Mummification began four days after a person’s death. Families took the body to the Nile’s West bank, where the embalmers worked outdoors. First, the embalmers cleaned the body. Then, they made a slit on the left side of the body and removed the stomach, intestines, lungs and liver.
During most periods, embalmers placed each organ in a Canopic jar, with a natron solution. Natron is a natural composite of salt and baking soda that dried the organs. The four sons of Horus, Hapy, Duamutef, Qebhsenuef and Imsety, guarded the organs. Most Canopic jars had lids shaped like the heads of those four gods.
© André - Anubis depicted during the mummification process
The Egyptians placed no value on the brain, as they believed it was unimportant for the body’s function. The embalmers removed it through the nose with a hooked rod. The heart, however, was considered the center of knowledge, and they left it in the body. Sometimes, embalmers put packets of natron in the body cavity.
The body was then placed in a tray and covered with dry natron. 40 days later, it was removed from the natron and the embalmers spent 30 more days wrapping the body and readying it for burial. The Egyptians buried the left over embalming tools in front of the tomb.
During the 21st Dynasty, embalmers tried to make the body look less emaciated, by stuffing linen or other items inside the cheeks to make the face fuller. They also injected a mixture of fat and soda under the skin. At times, however, they injected too much, and the body's skin split.
Egyptian Mummies in Museums
Today, scholars work hard to preserve human and animal mummies in specially designed cases. The most famous mummies are the bodies of the pharaohs, many of these now held in the Cairo Museum. Other mummies are displayed in museums across the world.
© Alvin Wong - Egyptian mummy exhibit in the National Museum of Singapore
Other mummies were discovered in caches. During the 21st Dynasty, priests gathered the bodies of many pharaohs and put them in a single tomb to protect them. The Deir el-Bahri cache is the most famous of these mass burial sites. Here, Egyptologists found 40 royal mummies, including Ramses II. Scholars found it because peasants were selling relics from the cache. Egyptian authorities tracked it down and removed the mummies and all the artifacts with them. Excavators made no record of the mummies’ locations in the caves during their excavation.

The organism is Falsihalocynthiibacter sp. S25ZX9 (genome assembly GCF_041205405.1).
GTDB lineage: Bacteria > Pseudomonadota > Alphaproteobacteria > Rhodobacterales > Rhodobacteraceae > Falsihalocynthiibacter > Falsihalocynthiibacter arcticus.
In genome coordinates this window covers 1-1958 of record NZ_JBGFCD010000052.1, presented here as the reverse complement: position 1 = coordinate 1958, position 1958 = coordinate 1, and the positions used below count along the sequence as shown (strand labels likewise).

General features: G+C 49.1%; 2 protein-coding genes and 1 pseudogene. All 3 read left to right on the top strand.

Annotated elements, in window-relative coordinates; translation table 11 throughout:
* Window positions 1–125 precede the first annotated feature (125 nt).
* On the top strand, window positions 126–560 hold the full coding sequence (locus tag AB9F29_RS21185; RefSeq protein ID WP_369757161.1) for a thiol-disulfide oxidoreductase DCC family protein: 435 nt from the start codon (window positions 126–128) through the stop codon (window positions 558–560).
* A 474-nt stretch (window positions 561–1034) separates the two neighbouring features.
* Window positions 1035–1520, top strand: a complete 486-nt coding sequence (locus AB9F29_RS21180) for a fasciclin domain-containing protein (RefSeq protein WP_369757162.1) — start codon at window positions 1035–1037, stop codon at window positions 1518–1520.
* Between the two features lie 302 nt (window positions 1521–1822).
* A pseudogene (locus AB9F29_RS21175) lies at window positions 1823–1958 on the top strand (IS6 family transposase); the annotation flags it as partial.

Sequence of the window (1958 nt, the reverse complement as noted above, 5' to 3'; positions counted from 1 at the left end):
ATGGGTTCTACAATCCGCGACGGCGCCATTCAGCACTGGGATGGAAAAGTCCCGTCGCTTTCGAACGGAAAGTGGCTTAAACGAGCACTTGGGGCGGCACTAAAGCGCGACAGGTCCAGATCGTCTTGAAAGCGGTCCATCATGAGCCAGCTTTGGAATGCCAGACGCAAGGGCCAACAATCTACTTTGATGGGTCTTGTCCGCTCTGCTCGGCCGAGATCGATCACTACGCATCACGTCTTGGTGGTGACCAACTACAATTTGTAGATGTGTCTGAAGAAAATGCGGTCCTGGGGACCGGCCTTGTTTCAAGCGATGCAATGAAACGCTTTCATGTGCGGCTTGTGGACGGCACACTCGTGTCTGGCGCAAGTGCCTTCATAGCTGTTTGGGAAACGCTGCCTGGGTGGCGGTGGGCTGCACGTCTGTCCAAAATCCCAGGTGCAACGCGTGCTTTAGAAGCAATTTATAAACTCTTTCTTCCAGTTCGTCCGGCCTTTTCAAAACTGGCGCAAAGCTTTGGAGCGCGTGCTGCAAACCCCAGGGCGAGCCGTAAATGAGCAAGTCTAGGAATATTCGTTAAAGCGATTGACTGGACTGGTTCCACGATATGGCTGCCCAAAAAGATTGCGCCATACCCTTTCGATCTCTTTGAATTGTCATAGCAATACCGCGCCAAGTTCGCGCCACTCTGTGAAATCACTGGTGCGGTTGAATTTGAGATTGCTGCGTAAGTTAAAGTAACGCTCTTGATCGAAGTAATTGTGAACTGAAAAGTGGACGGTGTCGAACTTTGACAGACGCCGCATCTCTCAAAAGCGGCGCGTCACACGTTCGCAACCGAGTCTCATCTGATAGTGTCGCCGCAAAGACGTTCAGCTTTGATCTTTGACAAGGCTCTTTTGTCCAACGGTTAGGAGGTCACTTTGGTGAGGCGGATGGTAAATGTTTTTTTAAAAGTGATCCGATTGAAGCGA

Another cache of royal mummies was kept in the tomb of Amenhotep II. From the total of 14 royal mummies, five remain in the tomb, including the body of the pharaoh. The other nine were in coffins and sealed behind a wall. These included the bodies of other pharaohs, and scholars moved them to a museum.
© opacity - Facial reconstruction of King Tut
Scholars have reconstructed the faces of Egyptian mummies and produced images of the pharaohs by measuring and studying their skulls. DNA analysis has been used to help identify mummies and determine if a disease killed them, yielding some interesting information, often disproving myths and theories.
In the case of King Tutankhamun and his family, it was believed that the pharaoh was murdered. The DNA tests revealed that he likely died of malaria and an infection in a broken bone. It also helped identify Tutankhamun’s mother, but her name is unknown.
Two coffins containing fetuses were found in King Tutankhamun’s tomb. These two girls were the king’s daughters. One had several disorders that would have made her deformed. Another mummy from KV 55 was likely King Tutankhamun’s brother.
Egyptian Mummies Facts
- The first Egyptian mummies formed naturally after burial in the desert.
- Embalmers worked for centuries to perfect their art.
- The New Kingdom Period represents the high point of Egyptian embalming.
- Greco-Roman mummies have the most decorative bandages.
- Royal mummies are the finest example of the embalmers art.
- The Egyptians believed part of the soul needed the body to survive in the afterlife.
- Scholars found thousands of animal mummies.
- In later periods, embalmers were not careful with the mummies and broke bones or lost pieces.